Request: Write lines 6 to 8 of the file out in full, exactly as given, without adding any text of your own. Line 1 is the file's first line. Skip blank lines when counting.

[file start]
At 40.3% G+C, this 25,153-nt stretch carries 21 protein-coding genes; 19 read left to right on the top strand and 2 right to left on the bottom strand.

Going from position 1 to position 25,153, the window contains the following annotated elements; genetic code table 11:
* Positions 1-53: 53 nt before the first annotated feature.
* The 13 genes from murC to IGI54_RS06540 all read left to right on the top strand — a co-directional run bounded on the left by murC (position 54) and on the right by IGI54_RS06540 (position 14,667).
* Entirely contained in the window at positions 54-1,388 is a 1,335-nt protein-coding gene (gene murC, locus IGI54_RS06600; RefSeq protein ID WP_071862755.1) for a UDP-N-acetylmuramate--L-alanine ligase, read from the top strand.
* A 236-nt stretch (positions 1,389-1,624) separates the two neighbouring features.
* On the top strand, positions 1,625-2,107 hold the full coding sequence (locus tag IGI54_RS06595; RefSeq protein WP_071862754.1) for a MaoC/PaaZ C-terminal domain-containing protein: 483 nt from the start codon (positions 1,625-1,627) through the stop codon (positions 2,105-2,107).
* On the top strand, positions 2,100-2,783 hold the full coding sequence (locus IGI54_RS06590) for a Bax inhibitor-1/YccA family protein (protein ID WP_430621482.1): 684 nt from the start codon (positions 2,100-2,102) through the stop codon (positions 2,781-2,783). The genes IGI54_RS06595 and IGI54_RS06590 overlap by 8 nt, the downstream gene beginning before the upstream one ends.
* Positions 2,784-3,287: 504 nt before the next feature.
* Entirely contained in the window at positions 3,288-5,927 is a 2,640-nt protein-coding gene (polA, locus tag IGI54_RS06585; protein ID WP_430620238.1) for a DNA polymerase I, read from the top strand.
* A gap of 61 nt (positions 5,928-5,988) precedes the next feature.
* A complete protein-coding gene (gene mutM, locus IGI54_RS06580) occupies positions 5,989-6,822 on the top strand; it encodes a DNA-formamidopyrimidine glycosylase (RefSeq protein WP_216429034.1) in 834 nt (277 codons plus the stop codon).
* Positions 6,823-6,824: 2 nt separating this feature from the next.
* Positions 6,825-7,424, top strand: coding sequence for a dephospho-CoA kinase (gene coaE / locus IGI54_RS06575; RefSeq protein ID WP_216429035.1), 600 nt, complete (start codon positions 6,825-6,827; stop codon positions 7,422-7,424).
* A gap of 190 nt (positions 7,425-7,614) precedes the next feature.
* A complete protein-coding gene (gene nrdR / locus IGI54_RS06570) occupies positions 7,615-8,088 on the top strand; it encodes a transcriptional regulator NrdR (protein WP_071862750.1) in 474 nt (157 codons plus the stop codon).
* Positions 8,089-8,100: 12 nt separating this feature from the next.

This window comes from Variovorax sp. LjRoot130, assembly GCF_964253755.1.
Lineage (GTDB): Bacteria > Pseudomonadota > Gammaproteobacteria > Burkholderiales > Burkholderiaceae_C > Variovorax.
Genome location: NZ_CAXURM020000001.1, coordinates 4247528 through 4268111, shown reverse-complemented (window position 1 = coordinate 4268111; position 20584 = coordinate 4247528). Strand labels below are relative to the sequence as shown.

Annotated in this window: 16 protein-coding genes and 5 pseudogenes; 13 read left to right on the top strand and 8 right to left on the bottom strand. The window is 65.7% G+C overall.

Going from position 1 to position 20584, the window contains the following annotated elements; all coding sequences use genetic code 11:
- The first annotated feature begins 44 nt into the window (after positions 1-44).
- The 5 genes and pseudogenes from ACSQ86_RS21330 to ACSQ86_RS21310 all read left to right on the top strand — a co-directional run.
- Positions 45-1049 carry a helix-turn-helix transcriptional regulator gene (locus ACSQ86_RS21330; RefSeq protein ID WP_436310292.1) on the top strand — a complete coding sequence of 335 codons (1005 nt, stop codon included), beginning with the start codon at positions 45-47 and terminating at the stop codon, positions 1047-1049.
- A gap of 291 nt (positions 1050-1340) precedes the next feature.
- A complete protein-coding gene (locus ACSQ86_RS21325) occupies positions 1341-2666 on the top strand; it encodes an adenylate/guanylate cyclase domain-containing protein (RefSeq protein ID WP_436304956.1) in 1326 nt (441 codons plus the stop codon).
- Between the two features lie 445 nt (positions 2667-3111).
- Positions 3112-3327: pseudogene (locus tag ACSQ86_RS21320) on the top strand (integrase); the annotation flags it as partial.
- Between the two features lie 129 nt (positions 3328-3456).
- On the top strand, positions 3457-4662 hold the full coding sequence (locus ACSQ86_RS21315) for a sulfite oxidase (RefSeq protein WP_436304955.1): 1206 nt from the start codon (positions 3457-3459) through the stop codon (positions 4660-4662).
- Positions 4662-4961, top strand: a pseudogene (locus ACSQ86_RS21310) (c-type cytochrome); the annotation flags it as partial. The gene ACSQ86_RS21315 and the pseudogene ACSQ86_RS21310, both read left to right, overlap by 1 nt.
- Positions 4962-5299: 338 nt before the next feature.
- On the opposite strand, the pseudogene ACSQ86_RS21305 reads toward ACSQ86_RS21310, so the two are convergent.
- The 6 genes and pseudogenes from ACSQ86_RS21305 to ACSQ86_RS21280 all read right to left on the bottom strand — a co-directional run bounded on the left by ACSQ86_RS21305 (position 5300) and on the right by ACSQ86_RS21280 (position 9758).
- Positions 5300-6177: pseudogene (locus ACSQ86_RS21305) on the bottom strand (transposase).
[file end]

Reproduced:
* A 236-nt stretch (positions 1,389-1,624) separates the two neighbouring features.
* On the top strand, positions 1,625-2,107 hold the full coding sequence (locus tag IGI54_RS06595; RefSeq protein WP_071862754.1) for a MaoC/PaaZ C-terminal domain-containing protein: 483 nt from the start codon (positions 1,625-1,627) through the stop codon (positions 2,105-2,107).
* On the top strand, positions 2,100-2,783 hold the full coding sequence (locus IGI54_RS06590) for a Bax inhibitor-1/YccA family protein (protein ID WP_430621482.1): 684 nt from the start codon (positions 2,100-2,102) through the stop codon (positions 2,781-2,783). The genes IGI54_RS06595 and IGI54_RS06590 overlap by 8 nt, the downstream gene beginning before the upstream one ends.